Design for Testing for PCB Assembly: 6 Steps (2022)

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When you manufacture or use printed circuit boards (PCBs) in your projects, you need to make sure they work well and keep your customers happy. To do so, it is essential to have a reliable way to test PCBs, ensuring that they work as intended. There are many ways to test PCB and below will be the TOP 6 most effective ways to test PCB Assembly today.

PCB is a non-conductive and multi-layer printed circuit board in which all the electronic components are connected on the circuit board and have a base underneath.

PCB boards are used to mechanically support and electrically connect electronic components using electrical leads or signal traces etched from laminated copper sheets onto a non-conductive substrate.

To ensure that the PCB board works efficiently, the PCB inspection is indispensable. Here are the TOP 4 tests that manufacturers should not ignore:

1. Automated X-ray Inspection (AXI)

Automated X-ray inspection (AXI) is applied to inspect PCBs containing components with array-type packaging or high-pitched packaging including BGA, CGA (Column Grid Array), CSP (Chip Size Package), etc. The AXI is usually placed during assembly, right after the last weld.

Furthermore, Automated X-ray Inspection is often applied together with boundary scan, ICT, and functional testing to obtain optimal inspection results. AXI uses X-rays instead of light imaging to inspect PCBs. Companies often use AXI to evaluate tables that are particularly complex or densely designed.

Advantages of AXI in PCB inspection include: Some defects can be found in the early stages of printed circuit board assembly; contribute to the reduction of the cost of defects; prevent defects caused by flooding during PCB assembly or even actual customer projects.

However, AXI is a new, complex technology, and its main drawback is cost. Because AXI is very expensive, it is generally not worth using except with particularly complex or highly clustered tables.

2. Automatic laser test measurement (ALT)

Automated laser inspection (ALT) measurement uses a laser instead of traditional light imaging for PCB inspection (specifically, scanning and measuring PCBs ).

As light from the laser reflects off the PCB components, the ALT system uses the position of the laser to precisely determine the position and height of the various components and assess their reflectivity. The ALT system can compare experimental measurements with a diagram or set of specifications to detect any errors.

The ALT measurement is particularly useful in assessing solder position and quantity, although interference can sometimes make the measurement inaccurate.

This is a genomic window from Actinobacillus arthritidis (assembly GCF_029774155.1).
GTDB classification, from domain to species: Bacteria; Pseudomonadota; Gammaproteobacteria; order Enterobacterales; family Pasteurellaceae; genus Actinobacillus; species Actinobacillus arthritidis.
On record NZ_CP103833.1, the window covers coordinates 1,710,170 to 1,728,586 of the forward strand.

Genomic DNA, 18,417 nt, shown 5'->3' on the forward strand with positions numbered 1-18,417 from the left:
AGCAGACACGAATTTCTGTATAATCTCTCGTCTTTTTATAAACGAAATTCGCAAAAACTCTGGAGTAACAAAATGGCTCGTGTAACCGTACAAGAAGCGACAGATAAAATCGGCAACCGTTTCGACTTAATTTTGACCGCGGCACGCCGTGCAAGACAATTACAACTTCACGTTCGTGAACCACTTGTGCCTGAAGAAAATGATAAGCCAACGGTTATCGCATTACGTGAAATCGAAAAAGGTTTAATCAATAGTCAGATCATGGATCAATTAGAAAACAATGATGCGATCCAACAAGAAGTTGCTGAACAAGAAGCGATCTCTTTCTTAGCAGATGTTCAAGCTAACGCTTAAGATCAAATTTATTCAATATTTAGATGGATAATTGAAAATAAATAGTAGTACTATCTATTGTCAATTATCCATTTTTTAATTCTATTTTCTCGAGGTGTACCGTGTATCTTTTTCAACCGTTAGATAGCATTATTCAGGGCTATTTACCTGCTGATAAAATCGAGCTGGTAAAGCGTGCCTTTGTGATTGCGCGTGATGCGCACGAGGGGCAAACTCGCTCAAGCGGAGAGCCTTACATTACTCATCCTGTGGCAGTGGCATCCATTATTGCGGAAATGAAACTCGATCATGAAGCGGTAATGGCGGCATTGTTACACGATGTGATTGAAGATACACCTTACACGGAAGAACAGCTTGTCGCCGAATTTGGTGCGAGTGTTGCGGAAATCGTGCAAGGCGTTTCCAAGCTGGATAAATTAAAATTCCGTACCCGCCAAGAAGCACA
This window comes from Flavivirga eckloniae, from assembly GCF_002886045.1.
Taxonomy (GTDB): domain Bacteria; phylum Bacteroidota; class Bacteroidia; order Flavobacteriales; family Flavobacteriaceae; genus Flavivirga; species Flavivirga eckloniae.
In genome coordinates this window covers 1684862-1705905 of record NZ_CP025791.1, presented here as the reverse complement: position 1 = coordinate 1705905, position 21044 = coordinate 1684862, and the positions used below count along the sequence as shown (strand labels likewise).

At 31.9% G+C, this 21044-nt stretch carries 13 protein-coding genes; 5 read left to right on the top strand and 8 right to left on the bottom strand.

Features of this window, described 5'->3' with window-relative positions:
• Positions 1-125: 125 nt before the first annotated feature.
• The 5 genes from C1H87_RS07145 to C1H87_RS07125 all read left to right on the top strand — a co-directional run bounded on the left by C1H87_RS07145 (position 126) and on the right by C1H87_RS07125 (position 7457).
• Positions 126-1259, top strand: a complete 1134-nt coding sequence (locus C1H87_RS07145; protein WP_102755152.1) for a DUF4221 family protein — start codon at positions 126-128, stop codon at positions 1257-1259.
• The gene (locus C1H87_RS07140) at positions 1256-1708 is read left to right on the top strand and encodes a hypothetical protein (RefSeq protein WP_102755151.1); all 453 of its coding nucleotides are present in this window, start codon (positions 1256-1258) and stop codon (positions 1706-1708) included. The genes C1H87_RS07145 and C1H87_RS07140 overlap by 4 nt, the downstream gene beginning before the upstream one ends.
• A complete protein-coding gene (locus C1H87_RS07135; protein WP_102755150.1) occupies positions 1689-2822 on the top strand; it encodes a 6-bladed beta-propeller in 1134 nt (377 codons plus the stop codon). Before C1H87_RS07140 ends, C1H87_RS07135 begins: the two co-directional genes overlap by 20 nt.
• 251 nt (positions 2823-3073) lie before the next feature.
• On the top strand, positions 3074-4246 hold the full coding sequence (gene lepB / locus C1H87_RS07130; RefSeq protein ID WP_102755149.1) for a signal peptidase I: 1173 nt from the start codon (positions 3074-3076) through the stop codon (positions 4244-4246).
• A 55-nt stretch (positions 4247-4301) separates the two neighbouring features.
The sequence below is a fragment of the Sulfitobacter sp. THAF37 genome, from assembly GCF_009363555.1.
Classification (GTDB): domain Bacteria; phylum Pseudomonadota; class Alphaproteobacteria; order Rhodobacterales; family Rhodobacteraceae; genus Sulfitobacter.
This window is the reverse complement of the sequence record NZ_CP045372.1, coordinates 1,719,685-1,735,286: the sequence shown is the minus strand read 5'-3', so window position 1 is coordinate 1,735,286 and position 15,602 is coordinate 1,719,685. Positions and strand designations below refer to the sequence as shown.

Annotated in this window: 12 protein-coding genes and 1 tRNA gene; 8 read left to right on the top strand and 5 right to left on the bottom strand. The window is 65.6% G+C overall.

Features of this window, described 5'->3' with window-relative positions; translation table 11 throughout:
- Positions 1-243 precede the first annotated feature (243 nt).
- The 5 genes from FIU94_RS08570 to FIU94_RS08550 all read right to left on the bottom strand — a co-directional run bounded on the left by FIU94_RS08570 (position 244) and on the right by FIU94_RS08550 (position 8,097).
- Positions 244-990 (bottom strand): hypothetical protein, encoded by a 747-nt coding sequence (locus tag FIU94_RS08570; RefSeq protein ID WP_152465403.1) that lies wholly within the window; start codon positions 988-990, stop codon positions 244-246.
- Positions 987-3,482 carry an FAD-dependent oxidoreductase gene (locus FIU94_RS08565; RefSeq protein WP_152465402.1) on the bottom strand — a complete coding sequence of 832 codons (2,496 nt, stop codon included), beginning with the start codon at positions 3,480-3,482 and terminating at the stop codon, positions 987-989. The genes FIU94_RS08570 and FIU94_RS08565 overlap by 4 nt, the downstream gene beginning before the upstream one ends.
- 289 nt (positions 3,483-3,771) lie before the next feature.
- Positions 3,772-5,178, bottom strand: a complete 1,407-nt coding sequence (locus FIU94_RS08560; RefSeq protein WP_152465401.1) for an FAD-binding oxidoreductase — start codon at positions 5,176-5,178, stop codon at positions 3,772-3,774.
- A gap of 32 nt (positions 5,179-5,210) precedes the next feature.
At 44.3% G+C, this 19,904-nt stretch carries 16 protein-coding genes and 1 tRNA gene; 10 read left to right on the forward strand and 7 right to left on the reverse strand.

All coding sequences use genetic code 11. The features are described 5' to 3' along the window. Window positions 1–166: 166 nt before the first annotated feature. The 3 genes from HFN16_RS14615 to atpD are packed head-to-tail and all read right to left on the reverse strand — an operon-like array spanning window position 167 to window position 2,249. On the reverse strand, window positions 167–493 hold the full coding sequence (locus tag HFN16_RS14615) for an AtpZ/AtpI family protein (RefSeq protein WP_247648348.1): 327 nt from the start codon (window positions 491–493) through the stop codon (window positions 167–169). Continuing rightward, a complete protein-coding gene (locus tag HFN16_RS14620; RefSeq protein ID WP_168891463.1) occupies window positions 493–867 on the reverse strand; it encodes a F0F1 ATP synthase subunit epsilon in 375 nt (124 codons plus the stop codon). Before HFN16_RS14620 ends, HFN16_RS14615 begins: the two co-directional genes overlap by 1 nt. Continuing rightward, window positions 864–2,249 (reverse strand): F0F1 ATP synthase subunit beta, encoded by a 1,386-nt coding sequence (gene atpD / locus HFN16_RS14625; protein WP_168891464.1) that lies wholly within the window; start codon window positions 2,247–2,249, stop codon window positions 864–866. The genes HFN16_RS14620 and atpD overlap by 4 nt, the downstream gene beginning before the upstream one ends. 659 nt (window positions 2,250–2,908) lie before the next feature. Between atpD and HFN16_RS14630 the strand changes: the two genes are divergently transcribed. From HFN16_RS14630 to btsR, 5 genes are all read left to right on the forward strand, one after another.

3. Product Appearance Inspection (AOI)

Product appearance inspection (AOI-Automated optical inspection) is an automated visual inspection of the PCB (or LCD, transistor) circuit board manufacturing process in which the camera automatically scans the device under inspection to look for both critical (e.g. missing ingredients) and quality defects (e.g. fillet size or shape or ingredient deviation).

 This is a non-contact test method that is performed at multiple stages through the manufacturing process including bare board inspection, solder paste (SPI) test, and preheat reheat…

To check the PCB condition, the AOI System captures a series of images using a high-resolution camera with LED illumination for automatic comparison or a laser scanner with micrometer resolution in the X, Y axis, and Z.

The type of test being conducted determines which system is used. For example, a solder paste tester will use laser scanning to determine solder mass on the pad, while an assembly verification system focuses on images of solder components.

PCBA

The benefits that AOI brings can be mentioned as:

  • Make sure your PCB products work as intended
  • Can check complex board designs with high accuracy
  • Quickly detect errors in the PCB manufacturing process immediately
  • AOI is an automated process, but the operator can set parameters to tell the scanner what to check.

However, the AOI system will also have some disadvantages as follows:

  • AOI only catches PCB errors and does not catch errors with hard-to-classify error modes such as glue or seal errors.
  • Defect detection is not flexible, each change must be programmed.
  • AOI does not detect new detections, it only detects pre-programmed errors.
  • Teams do not have access to data from the AOI system.

4. In-Circuit Test (ICT)

In-Circuit Test (ICT) in circuit board technology is an acronym for In-Circuit Test. It is also known as the in-circuit test.

Structurally, it is an example of white box testing, where an electrical probe checks a printed circuit board and checks for errors like shorting, opening, etc. Ideally, you could do this test with a foundation-type test fixture or an in-circuit test alignment that does not feature.

This type of test method works by checking for PCB failures that may occur during the repair of components on the board. In doing so, you can easily replace any defective parts. Furthermore, it provides a quick and simple way to evaluate the board's production process and provides accurate results. ICT can also use suction cups to test chip strength and toughness.